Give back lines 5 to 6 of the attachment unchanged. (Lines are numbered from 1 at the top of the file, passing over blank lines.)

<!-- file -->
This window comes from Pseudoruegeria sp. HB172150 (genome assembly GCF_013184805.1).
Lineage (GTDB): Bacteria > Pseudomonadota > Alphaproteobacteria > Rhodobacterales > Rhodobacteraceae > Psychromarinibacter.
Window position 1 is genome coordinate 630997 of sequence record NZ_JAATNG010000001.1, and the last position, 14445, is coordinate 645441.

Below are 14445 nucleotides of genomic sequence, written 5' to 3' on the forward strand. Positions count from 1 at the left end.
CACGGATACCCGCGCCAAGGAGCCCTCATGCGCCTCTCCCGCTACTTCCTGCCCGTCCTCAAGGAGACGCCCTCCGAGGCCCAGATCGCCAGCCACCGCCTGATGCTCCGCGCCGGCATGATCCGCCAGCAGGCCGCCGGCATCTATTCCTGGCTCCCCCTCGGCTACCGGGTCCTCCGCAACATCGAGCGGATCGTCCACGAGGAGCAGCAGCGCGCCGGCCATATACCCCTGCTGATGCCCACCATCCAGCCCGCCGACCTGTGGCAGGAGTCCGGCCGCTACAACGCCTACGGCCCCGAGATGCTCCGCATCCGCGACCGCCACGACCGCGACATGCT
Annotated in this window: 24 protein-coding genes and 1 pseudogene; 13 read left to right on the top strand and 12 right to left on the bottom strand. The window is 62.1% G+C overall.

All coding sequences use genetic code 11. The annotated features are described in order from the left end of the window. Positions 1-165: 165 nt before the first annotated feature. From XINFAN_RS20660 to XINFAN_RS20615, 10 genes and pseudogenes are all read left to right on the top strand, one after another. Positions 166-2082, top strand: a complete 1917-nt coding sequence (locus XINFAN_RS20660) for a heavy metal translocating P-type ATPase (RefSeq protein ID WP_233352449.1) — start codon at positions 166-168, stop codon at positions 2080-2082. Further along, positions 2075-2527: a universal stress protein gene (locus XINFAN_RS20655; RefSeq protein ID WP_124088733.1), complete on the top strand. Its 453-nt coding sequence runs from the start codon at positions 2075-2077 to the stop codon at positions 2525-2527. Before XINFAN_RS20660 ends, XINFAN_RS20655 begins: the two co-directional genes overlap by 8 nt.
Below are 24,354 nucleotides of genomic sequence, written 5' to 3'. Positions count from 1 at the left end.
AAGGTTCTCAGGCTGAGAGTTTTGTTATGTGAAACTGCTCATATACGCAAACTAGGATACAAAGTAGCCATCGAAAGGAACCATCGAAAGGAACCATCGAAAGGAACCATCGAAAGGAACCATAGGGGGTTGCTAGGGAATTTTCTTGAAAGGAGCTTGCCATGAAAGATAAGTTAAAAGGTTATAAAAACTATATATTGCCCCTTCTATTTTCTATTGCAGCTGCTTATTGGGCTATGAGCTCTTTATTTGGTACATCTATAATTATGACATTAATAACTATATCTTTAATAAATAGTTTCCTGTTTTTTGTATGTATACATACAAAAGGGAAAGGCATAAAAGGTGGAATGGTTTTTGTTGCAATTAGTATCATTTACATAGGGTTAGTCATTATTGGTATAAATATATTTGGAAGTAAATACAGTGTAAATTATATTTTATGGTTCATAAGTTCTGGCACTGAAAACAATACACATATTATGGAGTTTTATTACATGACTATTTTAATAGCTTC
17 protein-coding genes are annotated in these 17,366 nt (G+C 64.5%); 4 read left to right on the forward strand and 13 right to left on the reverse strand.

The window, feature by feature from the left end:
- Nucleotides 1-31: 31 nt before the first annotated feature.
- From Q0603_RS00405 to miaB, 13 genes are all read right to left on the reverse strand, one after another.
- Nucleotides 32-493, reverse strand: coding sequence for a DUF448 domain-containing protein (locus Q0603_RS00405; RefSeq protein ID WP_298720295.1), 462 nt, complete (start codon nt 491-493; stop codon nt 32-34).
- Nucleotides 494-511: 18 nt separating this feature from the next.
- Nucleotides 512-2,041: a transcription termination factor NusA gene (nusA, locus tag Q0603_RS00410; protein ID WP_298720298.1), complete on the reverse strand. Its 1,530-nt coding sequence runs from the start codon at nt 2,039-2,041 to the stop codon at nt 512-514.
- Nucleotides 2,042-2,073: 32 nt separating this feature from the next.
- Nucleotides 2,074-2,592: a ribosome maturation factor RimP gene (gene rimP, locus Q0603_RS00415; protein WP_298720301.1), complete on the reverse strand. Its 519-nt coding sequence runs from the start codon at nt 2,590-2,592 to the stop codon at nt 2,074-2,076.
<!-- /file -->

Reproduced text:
CACGGATACCCGCGCCAAGGAGCCCTCATGCGCCTCTCCCGCTACTTCCTGCCCGTCCTCAAGGAGACGCCCTCCGAGGCCCAGATCGCCAGCCACCGCCTGATGCTCCGCGCCGGCATGATCCGCCAGCAGGCCGCCGGCATCTATTCCTGGCTCCCCCTCGGCTACCGGGTCCTCCGCAACATCGAGCGGATCGTCCACGAGGAGCAGCAGCGCGCCGGCCATATACCCCTGCTGATGCCCACCATCCAGCCCGCCGACCTGTGGCAGGAGTCCGGCCGCTACAACGCCTACGGCCCCGAGATGCTCCGCATCCGCGACCGCCACGACCGCGACATGCT
Annotated in this window: 24 protein-coding genes and 1 pseudogene; 13 read left to right on the top strand and 12 right to left on the bottom strand. The window is 62.1% G+C overall.